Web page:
Humans invented alcohol before we invented the wheel.
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Humans invented alcohol before we invented the wheel.

The wheel is credited as one of humankind’s most important inventions: It allowed people to travel farther on land than ever before, irrigate crops, and spin fibers, among other key benefits. Today, we often consider the wheel to be the ultimate civilization game-changer, but it turns out, creating the multipurpose apparatus wasn’t really on humanity’s immediate to-do list. Our ancient ancestors worked on other ideas first: boats, musical instruments, glue — and alcohol. The oldest evidence of booze comes from China, where archaeologists have unearthed 9,000-year-old pottery coated with beer residue; in contrast, early wheels didn’t appear until around 3500 BCE (about three millennia later), in what is now Iraq. But even when humans began using wheels, they had a different application — rudimentary versions were commonly used as potter’s wheels, a necessity for mass-producing vessels that could store batches of brew (among other things). 

Vodka is the world’s most-consumed spirit.
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It's a Fib
The potato-based alcohol is pretty popular, but baijiu, a traditional Chinese liquor, accounts for nearly 25% of all spirits sold globally. Brewed from sorghum or rice, baijiu (meaning “clear liquor”) has an alcohol content of 50%-65% and is meant to be imbibed as a shot.

Some researchers believe our long-standing relationship with alcohol began only 10 million years ago thanks to a genetic mutation that allowed our bipedal ancestors to consume overly ripe fruit. Over time, alcohol consumption transitioned from snacktime byproduct to a purposefully crafted, fermented beverage, and different cultures began to create their own brews independently. After China’s beer and wine appeared around 7000 BCE, early vintners in the Caucasus Mountains followed 1,000 years later. Sumerian brewers crafted beer around 3000 BCE, while Indigenous communities in the Americas, such as the Aztecs and Incas, later made their own alcoholic drinks from agave and corn. It may seem surprising that ancient humans were so fermentation-focused, but early alcohols played a major role in prehistoric communities: Booze was often the center of religious and social celebrations, and could serve as a go-to cure for illness and pain. In some cases, it even acted as a nutritious, probiotic boost during times of food scarcity. With their many uses, both lifesaving and life-enhancing, brewed beverages have withstood the test of time.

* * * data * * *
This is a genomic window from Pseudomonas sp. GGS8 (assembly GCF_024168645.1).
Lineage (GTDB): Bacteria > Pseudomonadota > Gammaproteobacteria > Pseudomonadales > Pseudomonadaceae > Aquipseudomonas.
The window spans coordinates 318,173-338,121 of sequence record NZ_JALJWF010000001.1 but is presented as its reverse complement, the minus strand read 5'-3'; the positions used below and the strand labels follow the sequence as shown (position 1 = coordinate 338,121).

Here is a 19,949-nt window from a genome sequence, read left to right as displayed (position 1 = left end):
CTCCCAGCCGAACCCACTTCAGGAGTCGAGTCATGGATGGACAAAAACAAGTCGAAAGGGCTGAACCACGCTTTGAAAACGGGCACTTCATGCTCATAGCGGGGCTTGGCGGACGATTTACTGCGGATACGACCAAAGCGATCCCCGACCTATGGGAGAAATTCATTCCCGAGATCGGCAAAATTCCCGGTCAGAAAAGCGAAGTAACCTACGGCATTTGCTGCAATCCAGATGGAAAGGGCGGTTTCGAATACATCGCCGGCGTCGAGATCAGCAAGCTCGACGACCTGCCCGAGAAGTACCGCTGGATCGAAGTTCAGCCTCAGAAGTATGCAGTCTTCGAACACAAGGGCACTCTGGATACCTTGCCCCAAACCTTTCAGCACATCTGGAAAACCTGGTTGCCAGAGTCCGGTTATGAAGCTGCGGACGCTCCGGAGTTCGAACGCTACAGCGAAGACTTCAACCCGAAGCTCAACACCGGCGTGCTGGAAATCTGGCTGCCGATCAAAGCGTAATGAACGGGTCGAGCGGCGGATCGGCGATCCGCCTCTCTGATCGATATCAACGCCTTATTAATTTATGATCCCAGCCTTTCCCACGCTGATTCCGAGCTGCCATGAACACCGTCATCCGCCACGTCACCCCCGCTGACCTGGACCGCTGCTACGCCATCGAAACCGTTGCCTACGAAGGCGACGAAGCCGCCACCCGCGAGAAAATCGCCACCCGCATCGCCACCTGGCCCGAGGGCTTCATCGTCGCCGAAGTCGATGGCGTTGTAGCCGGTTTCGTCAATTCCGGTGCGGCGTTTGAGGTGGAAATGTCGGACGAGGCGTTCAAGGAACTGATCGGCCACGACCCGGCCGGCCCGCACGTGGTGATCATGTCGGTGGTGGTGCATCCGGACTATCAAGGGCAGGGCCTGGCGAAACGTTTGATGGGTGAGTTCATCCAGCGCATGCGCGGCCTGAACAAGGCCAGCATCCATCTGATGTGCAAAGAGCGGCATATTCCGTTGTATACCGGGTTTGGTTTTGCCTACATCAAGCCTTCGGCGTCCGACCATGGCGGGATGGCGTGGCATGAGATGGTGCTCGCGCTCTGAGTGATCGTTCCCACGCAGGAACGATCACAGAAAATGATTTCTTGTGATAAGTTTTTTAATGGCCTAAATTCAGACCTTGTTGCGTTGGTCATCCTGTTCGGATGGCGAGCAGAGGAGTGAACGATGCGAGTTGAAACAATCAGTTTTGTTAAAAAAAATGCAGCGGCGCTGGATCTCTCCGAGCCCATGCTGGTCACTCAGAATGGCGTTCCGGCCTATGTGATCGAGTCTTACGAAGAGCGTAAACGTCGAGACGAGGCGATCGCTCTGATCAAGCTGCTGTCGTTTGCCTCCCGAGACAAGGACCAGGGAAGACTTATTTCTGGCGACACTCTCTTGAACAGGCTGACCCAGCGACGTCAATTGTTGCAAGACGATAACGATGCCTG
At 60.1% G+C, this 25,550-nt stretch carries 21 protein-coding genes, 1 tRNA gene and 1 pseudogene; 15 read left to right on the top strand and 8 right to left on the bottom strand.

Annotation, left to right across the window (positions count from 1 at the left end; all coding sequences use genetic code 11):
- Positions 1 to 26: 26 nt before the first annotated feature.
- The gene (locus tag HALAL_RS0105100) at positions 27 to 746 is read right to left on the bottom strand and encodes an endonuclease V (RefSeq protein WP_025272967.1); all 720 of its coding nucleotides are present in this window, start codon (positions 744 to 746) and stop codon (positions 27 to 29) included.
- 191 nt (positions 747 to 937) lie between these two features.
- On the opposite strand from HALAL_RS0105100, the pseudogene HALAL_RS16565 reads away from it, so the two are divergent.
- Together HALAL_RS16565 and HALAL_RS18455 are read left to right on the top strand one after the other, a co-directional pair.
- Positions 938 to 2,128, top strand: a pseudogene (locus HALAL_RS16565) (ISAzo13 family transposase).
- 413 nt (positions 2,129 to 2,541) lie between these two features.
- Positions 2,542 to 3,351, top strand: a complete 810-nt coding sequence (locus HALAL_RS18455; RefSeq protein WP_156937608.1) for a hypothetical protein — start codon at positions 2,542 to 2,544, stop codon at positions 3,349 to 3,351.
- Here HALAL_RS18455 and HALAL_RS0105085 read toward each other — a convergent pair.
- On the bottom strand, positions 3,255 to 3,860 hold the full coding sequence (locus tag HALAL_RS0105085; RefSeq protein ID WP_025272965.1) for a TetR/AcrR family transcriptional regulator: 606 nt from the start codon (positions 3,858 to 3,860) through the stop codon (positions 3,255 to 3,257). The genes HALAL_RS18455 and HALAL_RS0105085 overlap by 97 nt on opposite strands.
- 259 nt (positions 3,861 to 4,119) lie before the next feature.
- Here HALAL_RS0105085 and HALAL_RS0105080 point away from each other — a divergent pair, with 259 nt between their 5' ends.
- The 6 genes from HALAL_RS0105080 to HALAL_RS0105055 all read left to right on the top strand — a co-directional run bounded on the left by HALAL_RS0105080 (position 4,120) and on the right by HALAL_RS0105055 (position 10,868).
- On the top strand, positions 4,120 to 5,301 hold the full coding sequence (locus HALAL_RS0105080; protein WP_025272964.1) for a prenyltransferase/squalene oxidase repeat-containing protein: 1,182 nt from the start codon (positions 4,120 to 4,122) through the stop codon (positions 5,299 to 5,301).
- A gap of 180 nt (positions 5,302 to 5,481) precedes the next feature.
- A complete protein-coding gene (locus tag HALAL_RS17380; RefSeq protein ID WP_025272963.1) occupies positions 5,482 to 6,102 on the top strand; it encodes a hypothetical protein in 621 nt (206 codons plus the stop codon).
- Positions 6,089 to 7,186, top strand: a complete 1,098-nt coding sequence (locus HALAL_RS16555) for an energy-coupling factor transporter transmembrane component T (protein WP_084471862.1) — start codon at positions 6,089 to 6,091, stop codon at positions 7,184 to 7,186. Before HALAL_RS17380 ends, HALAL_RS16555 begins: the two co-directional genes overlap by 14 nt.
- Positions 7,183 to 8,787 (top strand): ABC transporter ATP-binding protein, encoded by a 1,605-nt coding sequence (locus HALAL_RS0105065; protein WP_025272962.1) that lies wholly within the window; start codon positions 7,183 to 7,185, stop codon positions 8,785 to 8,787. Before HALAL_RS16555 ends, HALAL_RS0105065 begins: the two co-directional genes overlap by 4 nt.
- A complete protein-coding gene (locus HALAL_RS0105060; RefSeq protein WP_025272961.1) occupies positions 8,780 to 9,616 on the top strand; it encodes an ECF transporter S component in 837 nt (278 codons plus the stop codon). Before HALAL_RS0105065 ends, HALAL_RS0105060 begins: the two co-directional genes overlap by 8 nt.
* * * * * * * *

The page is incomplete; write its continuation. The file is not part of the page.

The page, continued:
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Numbers Don’t Lie
Weight (in pounds) of the “Wheel of Fortune” TV game show wheel
Tons of steel required to build the world’s largest Ferris wheel, in Dubai
Gallons of whiskey purchased for the Lewis and Clark Expedition in 1804
Year the 21st Amendment was ratified, officially repealing Prohibition in the U.S.
The world’s oldest wooden wheel was uncovered from a marsh in _______.
The world’s oldest wooden wheel was uncovered from a marsh in Slovenia.
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Think Twice
It takes eight years to grow agave plants for tequila.

When European colonists first encountered Mexico’s native agave plants, they were intrigued by the succulents the Aztecs had been using to make clothing, rope, and intoxicating drinks. The spike-tipped plants, which grow as tall as 20 feet, were dug up and transplanted to greenhouses and botanical gardens throughout Spain, Portugal, and other parts of Europe starting in the 16th century. But most agave plants struggled to flourish in areas lacking their natural arid climate; in cooler countries, they were dubbed “century plants,” because those that survived the overseas journey didn’t bloom for nearly 100 years. Agave plants mature much faster when left in their natural habitats, but growing the crop for today’s tequila production is still a time investment. It traditionally takes about eight years before the plants are ready to harvest, though some agave crops are left to grow even longer.

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